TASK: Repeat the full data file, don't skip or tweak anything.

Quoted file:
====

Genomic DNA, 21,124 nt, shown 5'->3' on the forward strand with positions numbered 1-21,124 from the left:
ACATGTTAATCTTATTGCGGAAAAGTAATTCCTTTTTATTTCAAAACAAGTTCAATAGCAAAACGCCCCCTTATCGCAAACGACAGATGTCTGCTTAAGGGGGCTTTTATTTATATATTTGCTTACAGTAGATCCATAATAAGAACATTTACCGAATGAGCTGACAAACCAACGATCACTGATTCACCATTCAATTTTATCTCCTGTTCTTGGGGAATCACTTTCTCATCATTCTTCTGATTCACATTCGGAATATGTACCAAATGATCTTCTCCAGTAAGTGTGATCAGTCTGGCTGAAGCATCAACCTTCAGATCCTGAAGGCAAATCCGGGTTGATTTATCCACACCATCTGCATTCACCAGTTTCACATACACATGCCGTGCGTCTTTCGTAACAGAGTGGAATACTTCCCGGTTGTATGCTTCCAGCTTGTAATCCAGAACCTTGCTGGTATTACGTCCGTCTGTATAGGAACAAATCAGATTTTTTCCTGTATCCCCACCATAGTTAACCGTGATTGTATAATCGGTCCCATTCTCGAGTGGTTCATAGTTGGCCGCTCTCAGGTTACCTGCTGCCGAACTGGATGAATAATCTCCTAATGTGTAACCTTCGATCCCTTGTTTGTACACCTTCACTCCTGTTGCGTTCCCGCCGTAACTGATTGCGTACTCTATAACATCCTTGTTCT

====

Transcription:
Genomic DNA, 21,124 nt, shown 5'->3' on the forward strand with positions numbered 1-21,124 from the left:
ACATGTTAATCTTATTGCGGAAAAGTAATTCCTTTTTATTTCAAAACAAGTTCAATAGCAAAACGCCCCCTTATCGCAAACGACAGATGTCTGCTTAAGGGGGCTTTTATTTATATATTTGCTTACAGTAGATCCATAATAAGAACATTTACCGAATGAGCTGACAAACCAACGATCACTGATTCACCATTCAATTTTATCTCCTGTTCTTGGGGAATCACTTTCTCATCATTCTTCTGATTCACATTCGGAATATGTACCAAATGATCTTCTCCAGTAAGTGTGATCAGTCTGGCTGAAGCATCAACCTTCAGATCCTGAAGGCAAATCCGGGTTGATTTATCCACACCATCTGCATTCACCAGTTTCACATACACATGCCGTGCGTCTTTCGTAACAGAGTGGAATACTTCCCGGTTGTATGCTTCCAGCTTGTAATCCAGAACCTTGCTGGTATTACGTCCGTCTGTATAGGAACAAATCAGATTTTTTCCTGTATCCCCACCATAGTTAACCGTGATTGTATAATCGGTCCCATTCTCGAGTGGTTCATAGTTGGCCGCTCTCAGGTTACCTGCTGCCGAACTGGATGAATAATCTCCTAATGTGTAACCTTCGATCCCTTGTTTGTACACCTTCACTCCTGTTGCGTTCCCGCCGTAACTGATTGCGTACTCTATAACATCCTTGTTCT